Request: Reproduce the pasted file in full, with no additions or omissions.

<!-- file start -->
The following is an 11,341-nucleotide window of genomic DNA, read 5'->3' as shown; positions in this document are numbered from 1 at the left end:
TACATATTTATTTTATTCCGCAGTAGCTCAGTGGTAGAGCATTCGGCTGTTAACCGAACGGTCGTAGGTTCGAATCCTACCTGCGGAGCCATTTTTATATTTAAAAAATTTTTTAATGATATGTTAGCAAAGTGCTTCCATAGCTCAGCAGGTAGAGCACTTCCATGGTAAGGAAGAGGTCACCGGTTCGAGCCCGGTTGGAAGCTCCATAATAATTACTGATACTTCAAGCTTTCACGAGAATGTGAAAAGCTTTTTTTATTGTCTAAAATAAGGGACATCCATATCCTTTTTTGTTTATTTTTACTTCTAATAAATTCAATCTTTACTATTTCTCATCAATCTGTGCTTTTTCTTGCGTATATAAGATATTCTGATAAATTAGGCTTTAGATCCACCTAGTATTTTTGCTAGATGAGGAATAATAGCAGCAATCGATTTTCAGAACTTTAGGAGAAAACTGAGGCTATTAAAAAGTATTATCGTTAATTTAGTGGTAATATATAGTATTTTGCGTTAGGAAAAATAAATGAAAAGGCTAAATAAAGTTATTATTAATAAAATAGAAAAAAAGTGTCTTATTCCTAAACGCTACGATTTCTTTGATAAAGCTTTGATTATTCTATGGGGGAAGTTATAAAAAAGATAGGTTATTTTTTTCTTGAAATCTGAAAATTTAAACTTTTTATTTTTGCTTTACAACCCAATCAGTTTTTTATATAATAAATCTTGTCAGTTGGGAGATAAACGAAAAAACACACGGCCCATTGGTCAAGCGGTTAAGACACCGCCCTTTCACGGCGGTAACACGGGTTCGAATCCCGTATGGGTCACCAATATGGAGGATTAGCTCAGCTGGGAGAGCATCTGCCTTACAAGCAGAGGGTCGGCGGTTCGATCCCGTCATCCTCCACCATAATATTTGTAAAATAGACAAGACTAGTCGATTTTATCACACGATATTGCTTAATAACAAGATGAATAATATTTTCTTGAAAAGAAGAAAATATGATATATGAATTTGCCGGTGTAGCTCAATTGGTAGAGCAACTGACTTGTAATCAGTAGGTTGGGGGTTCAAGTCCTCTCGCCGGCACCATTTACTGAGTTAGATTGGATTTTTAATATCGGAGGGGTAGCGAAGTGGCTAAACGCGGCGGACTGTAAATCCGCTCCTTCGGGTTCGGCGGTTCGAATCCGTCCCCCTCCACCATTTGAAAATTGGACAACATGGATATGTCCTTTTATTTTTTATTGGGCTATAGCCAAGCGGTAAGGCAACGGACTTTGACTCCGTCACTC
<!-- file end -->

The following is an 11,341-nucleotide window of genomic DNA, read 5'->3' as shown; positions in this document are numbered from 1 at the left end:
TACATATTTATTTTATTCCGCAGTAGCTCAGTGGTAGAGCATTCGGCTGTTAACCGAACGGTCGTAGGTTCGAATCCTACCTGCGGAGCCATTTTTATATTTAAAAAATTTTTTAATGATATGTTAGCAAAGTGCTTCCATAGCTCAGCAGGTAGAGCACTTCCATGGTAAGGAAGAGGTCACCGGTTCGAGCCCGGTTGGAAGCTCCATAATAATTACTGATACTTCAAGCTTTCACGAGAATGTGAAAAGCTTTTTTTATTGTCTAAAATAAGGGACATCCATATCCTTTTTTGTTTATTTTTACTTCTAATAAATTCAATCTTTACTATTTCTCATCAATCTGTGCTTTTTCTTGCGTATATAAGATATTCTGATAAATTAGGCTTTAGATCCACCTAGTATTTTTGCTAGATGAGGAATAATAGCAGCAATCGATTTTCAGAACTTTAGGAGAAAACTGAGGCTATTAAAAAGTATTATCGTTAATTTAGTGGTAATATATAGTATTTTGCGTTAGGAAAAATAAATGAAAAGGCTAAATAAAGTTATTATTAATAAAATAGAAAAAAAGTGTCTTATTCCTAAACGCTACGATTTCTTTGATAAAGCTTTGATTATTCTATGGGGGAAGTTATAAAAAAGATAGGTTATTTTTTTCTTGAAATCTGAAAATTTAAACTTTTTATTTTTGCTTTACAACCCAATCAGTTTTTTATATAATAAATCTTGTCAGTTGGGAGATAAACGAAAAAACACACGGCCCATTGGTCAAGCGGTTAAGACACCGCCCTTTCACGGCGGTAACACGGGTTCGAATCCCGTATGGGTCACCAATATGGAGGATTAGCTCAGCTGGGAGAGCATCTGCCTTACAAGCAGAGGGTCGGCGGTTCGATCCCGTCATCCTCCACCATAATATTTGTAAAATAGACAAGACTAGTCGATTTTATCACACGATATTGCTTAATAACAAGATGAATAATATTTTCTTGAAAAGAAGAAAATATGATATATGAATTTGCCGGTGTAGCTCAATTGGTAGAGCAACTGACTTGTAATCAGTAGGTTGGGGGTTCAAGTCCTCTCGCCGGCACCATTTACTGAGTTAGATTGGATTTTTAATATCGGAGGGGTAGCGAAGTGGCTAAACGCGGCGGACTGTAAATCCGCTCCTTCGGGTTCGGCGGTTCGAATCCGTCCCCCTCCACCATTTGAAAATTGGACAACATGGATATGTCCTTTTATTTTTTATTGGGCTATAGCCAAGCGGTAAGGCAACGGACTTTGACTCCGTCACTC